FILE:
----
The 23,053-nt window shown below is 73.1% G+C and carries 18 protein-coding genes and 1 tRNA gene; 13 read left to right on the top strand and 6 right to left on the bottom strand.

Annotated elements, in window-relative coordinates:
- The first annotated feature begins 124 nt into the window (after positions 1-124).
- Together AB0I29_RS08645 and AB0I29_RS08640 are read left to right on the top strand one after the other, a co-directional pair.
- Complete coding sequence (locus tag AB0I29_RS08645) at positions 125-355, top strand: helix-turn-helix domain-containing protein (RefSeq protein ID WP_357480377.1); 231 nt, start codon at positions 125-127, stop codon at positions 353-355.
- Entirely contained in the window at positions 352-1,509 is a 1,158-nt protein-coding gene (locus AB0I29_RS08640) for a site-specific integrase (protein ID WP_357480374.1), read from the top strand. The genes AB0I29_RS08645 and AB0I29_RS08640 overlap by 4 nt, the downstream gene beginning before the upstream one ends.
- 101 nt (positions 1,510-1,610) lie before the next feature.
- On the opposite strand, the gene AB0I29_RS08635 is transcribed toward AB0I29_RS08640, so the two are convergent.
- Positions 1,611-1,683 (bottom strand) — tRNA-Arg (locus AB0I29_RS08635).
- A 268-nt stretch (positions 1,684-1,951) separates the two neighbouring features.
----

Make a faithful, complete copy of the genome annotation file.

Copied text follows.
The 23,053-nt window shown below is 73.1% G+C and carries 18 protein-coding genes and 1 tRNA gene; 13 read left to right on the top strand and 6 right to left on the bottom strand.

Annotated elements, in window-relative coordinates:
- The first annotated feature begins 124 nt into the window (after positions 1-124).
- Together AB0I29_RS08645 and AB0I29_RS08640 are read left to right on the top strand one after the other, a co-directional pair.
- Complete coding sequence (locus tag AB0I29_RS08645) at positions 125-355, top strand: helix-turn-helix domain-containing protein (RefSeq protein ID WP_357480377.1); 231 nt, start codon at positions 125-127, stop codon at positions 353-355.
- Entirely contained in the window at positions 352-1,509 is a 1,158-nt protein-coding gene (locus AB0I29_RS08640) for a site-specific integrase (protein ID WP_357480374.1), read from the top strand. The genes AB0I29_RS08645 and AB0I29_RS08640 overlap by 4 nt, the downstream gene beginning before the upstream one ends.
- 101 nt (positions 1,510-1,610) lie before the next feature.
- On the opposite strand, the gene AB0I29_RS08635 is transcribed toward AB0I29_RS08640, so the two are convergent.
- Positions 1,611-1,683 (bottom strand) — tRNA-Arg (locus AB0I29_RS08635).
- A 268-nt stretch (positions 1,684-1,951) separates the two neighbouring features.